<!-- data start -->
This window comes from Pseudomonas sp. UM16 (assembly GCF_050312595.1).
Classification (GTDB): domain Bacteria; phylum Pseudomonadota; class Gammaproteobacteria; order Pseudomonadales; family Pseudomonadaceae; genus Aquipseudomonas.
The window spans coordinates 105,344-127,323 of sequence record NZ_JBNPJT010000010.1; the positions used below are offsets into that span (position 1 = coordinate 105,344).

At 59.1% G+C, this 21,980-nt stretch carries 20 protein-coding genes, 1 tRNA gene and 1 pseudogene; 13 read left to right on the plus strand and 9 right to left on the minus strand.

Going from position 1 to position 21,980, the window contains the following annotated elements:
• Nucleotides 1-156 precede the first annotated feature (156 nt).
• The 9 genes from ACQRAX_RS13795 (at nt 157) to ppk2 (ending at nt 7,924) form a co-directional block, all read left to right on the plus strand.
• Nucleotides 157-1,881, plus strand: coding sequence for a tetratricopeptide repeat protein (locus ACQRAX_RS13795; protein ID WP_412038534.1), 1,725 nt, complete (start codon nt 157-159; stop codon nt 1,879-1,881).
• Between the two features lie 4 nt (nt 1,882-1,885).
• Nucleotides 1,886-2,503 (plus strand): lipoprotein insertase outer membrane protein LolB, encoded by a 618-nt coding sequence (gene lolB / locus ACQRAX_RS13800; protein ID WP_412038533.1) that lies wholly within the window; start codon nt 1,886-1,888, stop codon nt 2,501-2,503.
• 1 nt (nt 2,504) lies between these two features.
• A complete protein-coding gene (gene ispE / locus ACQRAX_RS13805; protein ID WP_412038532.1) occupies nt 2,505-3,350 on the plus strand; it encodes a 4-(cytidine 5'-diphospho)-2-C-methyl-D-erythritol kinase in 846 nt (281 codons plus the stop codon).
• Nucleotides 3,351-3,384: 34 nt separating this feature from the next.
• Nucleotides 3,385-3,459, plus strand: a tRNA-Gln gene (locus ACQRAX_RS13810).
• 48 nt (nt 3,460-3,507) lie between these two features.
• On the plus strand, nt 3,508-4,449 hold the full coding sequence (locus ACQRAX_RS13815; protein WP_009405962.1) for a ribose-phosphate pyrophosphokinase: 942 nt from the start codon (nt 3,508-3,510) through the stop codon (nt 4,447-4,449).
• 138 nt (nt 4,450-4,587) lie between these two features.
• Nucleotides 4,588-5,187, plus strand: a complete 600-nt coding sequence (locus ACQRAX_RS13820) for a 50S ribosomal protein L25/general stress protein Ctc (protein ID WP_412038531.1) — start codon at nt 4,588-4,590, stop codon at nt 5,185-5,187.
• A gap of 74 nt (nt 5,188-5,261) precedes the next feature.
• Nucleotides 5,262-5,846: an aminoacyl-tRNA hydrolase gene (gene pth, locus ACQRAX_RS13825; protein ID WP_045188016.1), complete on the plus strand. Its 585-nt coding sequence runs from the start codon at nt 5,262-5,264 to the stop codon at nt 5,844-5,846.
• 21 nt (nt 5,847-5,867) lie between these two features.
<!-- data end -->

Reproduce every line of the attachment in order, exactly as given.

This window comes from Pseudomonas sp. UM16 (assembly GCF_050312595.1).
Classification (GTDB): domain Bacteria; phylum Pseudomonadota; class Gammaproteobacteria; order Pseudomonadales; family Pseudomonadaceae; genus Aquipseudomonas.
The window spans coordinates 105,344-127,323 of sequence record NZ_JBNPJT010000010.1; the positions used below are offsets into that span (position 1 = coordinate 105,344).

At 59.1% G+C, this 21,980-nt stretch carries 20 protein-coding genes, 1 tRNA gene and 1 pseudogene; 13 read left to right on the plus strand and 9 right to left on the minus strand.

Going from position 1 to position 21,980, the window contains the following annotated elements:
• Nucleotides 1-156 precede the first annotated feature (156 nt).
• The 9 genes from ACQRAX_RS13795 (at nt 157) to ppk2 (ending at nt 7,924) form a co-directional block, all read left to right on the plus strand.
• Nucleotides 157-1,881, plus strand: coding sequence for a tetratricopeptide repeat protein (locus ACQRAX_RS13795; protein ID WP_412038534.1), 1,725 nt, complete (start codon nt 157-159; stop codon nt 1,879-1,881).
• Between the two features lie 4 nt (nt 1,882-1,885).
• Nucleotides 1,886-2,503 (plus strand): lipoprotein insertase outer membrane protein LolB, encoded by a 618-nt coding sequence (gene lolB / locus ACQRAX_RS13800; protein ID WP_412038533.1) that lies wholly within the window; start codon nt 1,886-1,888, stop codon nt 2,501-2,503.
• 1 nt (nt 2,504) lies between these two features.
• A complete protein-coding gene (gene ispE / locus ACQRAX_RS13805; protein ID WP_412038532.1) occupies nt 2,505-3,350 on the plus strand; it encodes a 4-(cytidine 5'-diphospho)-2-C-methyl-D-erythritol kinase in 846 nt (281 codons plus the stop codon).
• Nucleotides 3,351-3,384: 34 nt separating this feature from the next.
• Nucleotides 3,385-3,459, plus strand: a tRNA-Gln gene (locus ACQRAX_RS13810).
• 48 nt (nt 3,460-3,507) lie between these two features.
• On the plus strand, nt 3,508-4,449 hold the full coding sequence (locus ACQRAX_RS13815; protein WP_009405962.1) for a ribose-phosphate pyrophosphokinase: 942 nt from the start codon (nt 3,508-3,510) through the stop codon (nt 4,447-4,449).
• 138 nt (nt 4,450-4,587) lie between these two features.
• Nucleotides 4,588-5,187, plus strand: a complete 600-nt coding sequence (locus ACQRAX_RS13820) for a 50S ribosomal protein L25/general stress protein Ctc (protein ID WP_412038531.1) — start codon at nt 4,588-4,590, stop codon at nt 5,185-5,187.
• A gap of 74 nt (nt 5,188-5,261) precedes the next feature.
• Nucleotides 5,262-5,846: an aminoacyl-tRNA hydrolase gene (gene pth, locus ACQRAX_RS13825; protein ID WP_045188016.1), complete on the plus strand. Its 585-nt coding sequence runs from the start codon at nt 5,262-5,264 to the stop codon at nt 5,844-5,846.
• 21 nt (nt 5,847-5,867) lie between these two features.